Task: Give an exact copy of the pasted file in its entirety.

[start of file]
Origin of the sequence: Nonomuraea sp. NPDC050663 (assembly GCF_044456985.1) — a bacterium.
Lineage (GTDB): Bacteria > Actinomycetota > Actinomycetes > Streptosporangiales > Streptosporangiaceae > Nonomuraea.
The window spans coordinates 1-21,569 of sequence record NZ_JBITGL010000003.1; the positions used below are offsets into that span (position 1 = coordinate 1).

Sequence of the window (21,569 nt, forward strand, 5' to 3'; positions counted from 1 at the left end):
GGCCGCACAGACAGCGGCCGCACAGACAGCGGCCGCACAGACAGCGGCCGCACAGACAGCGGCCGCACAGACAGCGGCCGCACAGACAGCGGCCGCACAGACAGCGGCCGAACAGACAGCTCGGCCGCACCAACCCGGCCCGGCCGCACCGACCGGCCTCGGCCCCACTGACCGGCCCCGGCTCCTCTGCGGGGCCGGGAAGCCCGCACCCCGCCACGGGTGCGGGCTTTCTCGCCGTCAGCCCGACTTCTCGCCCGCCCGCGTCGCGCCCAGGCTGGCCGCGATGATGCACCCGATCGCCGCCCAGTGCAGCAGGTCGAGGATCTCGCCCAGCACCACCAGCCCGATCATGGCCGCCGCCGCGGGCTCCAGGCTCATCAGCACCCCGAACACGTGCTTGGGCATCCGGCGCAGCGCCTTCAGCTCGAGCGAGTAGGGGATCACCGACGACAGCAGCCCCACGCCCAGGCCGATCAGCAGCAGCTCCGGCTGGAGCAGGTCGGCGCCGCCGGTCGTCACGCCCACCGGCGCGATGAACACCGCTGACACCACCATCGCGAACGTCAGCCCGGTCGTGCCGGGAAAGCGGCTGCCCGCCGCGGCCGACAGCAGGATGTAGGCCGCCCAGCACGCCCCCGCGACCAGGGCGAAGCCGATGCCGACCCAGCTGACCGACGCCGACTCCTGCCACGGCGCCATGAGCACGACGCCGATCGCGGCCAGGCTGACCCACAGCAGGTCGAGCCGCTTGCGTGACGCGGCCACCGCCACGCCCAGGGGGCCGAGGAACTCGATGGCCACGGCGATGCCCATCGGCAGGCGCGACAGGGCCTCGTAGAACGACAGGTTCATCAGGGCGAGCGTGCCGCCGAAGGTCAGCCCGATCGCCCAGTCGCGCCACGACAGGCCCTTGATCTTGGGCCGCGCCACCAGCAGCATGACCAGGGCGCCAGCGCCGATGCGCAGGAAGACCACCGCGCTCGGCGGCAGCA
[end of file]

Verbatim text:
Origin of the sequence: Nonomuraea sp. NPDC050663 (assembly GCF_044456985.1) — a bacterium.
Lineage (GTDB): Bacteria > Actinomycetota > Actinomycetes > Streptosporangiales > Streptosporangiaceae > Nonomuraea.
The window spans coordinates 1-21,569 of sequence record NZ_JBITGL010000003.1; the positions used below are offsets into that span (position 1 = coordinate 1).

Sequence of the window (21,569 nt, forward strand, 5' to 3'; positions counted from 1 at the left end):
GGCCGCACAGACAGCGGCCGCACAGACAGCGGCCGCACAGACAGCGGCCGCACAGACAGCGGCCGCACAGACAGCGGCCGCACAGACAGCGGCCGCACAGACAGCGGCCGAACAGACAGCTCGGCCGCACCAACCCGGCCCGGCCGCACCGACCGGCCTCGGCCCCACTGACCGGCCCCGGCTCCTCTGCGGGGCCGGGAAGCCCGCACCCCGCCACGGGTGCGGGCTTTCTCGCCGTCAGCCCGACTTCTCGCCCGCCCGCGTCGCGCCCAGGCTGGCCGCGATGATGCACCCGATCGCCGCCCAGTGCAGCAGGTCGAGGATCTCGCCCAGCACCACCAGCCCGATCATGGCCGCCGCCGCGGGCTCCAGGCTCATCAGCACCCCGAACACGTGCTTGGGCATCCGGCGCAGCGCCTTCAGCTCGAGCGAGTAGGGGATCACCGACGACAGCAGCCCCACGCCCAGGCCGATCAGCAGCAGCTCCGGCTGGAGCAGGTCGGCGCCGCCGGTCGTCACGCCCACCGGCGCGATGAACACCGCTGACACCACCATCGCGAACGTCAGCCCGGTCGTGCCGGGAAAGCGGCTGCCCGCCGCGGCCGACAGCAGGATGTAGGCCGCCCAGCACGCCCCCGCGACCAGGGCGAAGCCGATGCCGACCCAGCTGACCGACGCCGACTCCTGCCACGGCGCCATGAGCACGACGCCGATCGCGGCCAGGCTGACCCACAGCAGGTCGAGCCGCTTGCGTGACGCGGCCACCGCCACGCCCAGGGGGCCGAGGAACTCGATGGCCACGGCGATGCCCATCGGCAGGCGCGACAGGGCCTCGTAGAACGACAGGTTCATCAGGGCGAGCGTGCCGCCGAAGGTCAGCCCGATCGCCCAGTCGCGCCACGACAGGCCCTTGATCTTGGGCCGCGCCACCAGCAGCATGACCAGGGCGCCAGCGCCGATGCGCAGGAAGACCACCGCGCTCGGCGGCAGCA